Ken Adams, the U.S. Olympic boxing team coach, indicated Sunday that he soon would become a pro boxing trainer, probably for Las Vegas-based promoter Bob Arum, and would take several members of the Olympic team with him.
Adams said he had “listened to some offers” from pro boxing organizations in Houston, New York and Las Vegas.
“I haven’t accepted anything from anyone, but I’m leaning toward the Top Rank people,” Adams said, referring to Arum’s firm, Top Rank Inc.
During the Olympics, Adams denied that he had been offered a position by Arum.
On Sunday, several hours after the end of the boxing tournament, he emphasized that he has not used his Olympic team position to recruit boxers.
“Several kids have come up to me and asked me about my plans after the Olympics, but I haven’t told them anything, I haven’t discussed pro boxing with any of them. I didn’t intend to do that until after the Olympics.”
Adams, 47, who is retiring after 30 years in the Army, wouldn’t say which U.S. Olympians would be going to Las Vegas with him. But two of the three U.S. gold medalists, Ray Mercer and Kennedy McKinney, would seem to be likely candidates, because both have been Army boxers. McKinney was discharged last spring.
The ethics of the situation, to say nothing of the timing, of an Olympic team coach moving into pro sports with his Olympic athletes, quickly came into question.
“I’m troubled as much by the timing of Adams saying that as anything,” said Col. Don Hull, president of the USA Amateur Boxing Federation.
“Here we are, right at the end of a great team effort in the Olympics and . . . it spoils it a bit, I think. The Army has been quite good to Kenny, allowing him the opportunity over many years to coach and develop world-class amateur boxers. And to take a whole group of them into the pro ranks . . . it’s disturbing.”
Adams is generally given high marks for his work with the 1988 Olympic team, which won three gold, three silver and two bronze medals. Most impressive was the U.S. team’s physical conditioning. In nearly all the American bouts that went the distance, U.S. boxers were consistently in better physical condition than their opponents.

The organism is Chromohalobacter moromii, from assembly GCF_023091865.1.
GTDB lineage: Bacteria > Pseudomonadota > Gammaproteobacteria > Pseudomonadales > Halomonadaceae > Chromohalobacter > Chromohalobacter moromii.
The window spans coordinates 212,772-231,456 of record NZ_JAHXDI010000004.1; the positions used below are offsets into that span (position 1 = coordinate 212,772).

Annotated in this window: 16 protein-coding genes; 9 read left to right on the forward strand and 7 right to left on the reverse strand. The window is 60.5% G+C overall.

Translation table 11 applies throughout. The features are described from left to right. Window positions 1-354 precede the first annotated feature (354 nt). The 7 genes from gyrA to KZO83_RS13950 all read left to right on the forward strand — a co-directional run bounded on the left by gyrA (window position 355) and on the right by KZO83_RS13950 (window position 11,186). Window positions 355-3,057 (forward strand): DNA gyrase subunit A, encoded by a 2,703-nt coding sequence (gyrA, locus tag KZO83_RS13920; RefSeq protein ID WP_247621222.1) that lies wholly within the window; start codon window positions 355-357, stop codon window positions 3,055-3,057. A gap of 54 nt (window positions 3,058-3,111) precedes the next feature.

Adams trained the team for 5 weeks at two Army bases, Fort Bragg, N.C., and Fort Huachuca, Ariz.
Mercer, 27, a virtually unknown Army boxer 6 months ago, had a sensational Olympics. He stopped every opponent he faced, including the gold-medal favorite, Holland’s Arnold Vanderlijde, and then South Korean Baik Hyun Man for the gold medal.
McKinney, a one-time Army truck driver from Fort Hood, Tex., seemed like a runaway winner over Bulgarian Alexander Hristov Saturday, but in a 5-0 decision, was a 59-58 winner on three cards.
The third gold medalist, Andrew Maynard, an Army cook from Fort Carson, Colo., is believed to be lined up to turn pro with Sugar Ray Leonard’s group.
Adams--like his boxers, who went through a 15-day, 429-bout tournament--was a survivor.
He attacked a USA/ABF accountant on May 12 and was suspended for 6 months, effectively firing him from his Olympic job. On Aug. 16, a Denver arbitrator ordered that Adams be reinstated, and he left almost immediately for Fort Bragg, where the Olympic team was in training under Tom Coulter.
Then, when the Games were under way, Adams was clouded in controversy again. He and his chief assistant, Hank Johnson, misread a bout schedule and failed to get middleweight Anthony Hembrick to his first bout on time. Hembrick was scratched from the Olympics, and because U.S. world champion featherweight Kelcie Banks had been knocked out in a second-day upset, Adams’ team was 1-2 at the outset.
But Team USA regrouped, ran off win streaks of 13 and 10 bouts and came home with a three-gold finish that might have been five. The day after the final session, the American delegation was still beefing about decisions that went against light-flyweight Michael Carbajal and light-middleweight Roy Jones in the finals.
And Adams was reaffirmed what he said were bribery attempts in a gymnasium corridor earlier in the tournament.
Late Sunday, Adams said he had seen, on two occasions, a Korean man showing small gold ingots and a wallet full of cash to two officials. He identified one as East German referee Gustav Baumgardt.
Afterward, a South Korean press officer said the “ingots” Adams claimed to have seen were actually gold-painted souvenir key chains, given to all tournament officials.
“I’m not dumb and I’m not blind,” Adams said. “I got a good look, and I know a key chain when I see one. They were gold ingots.”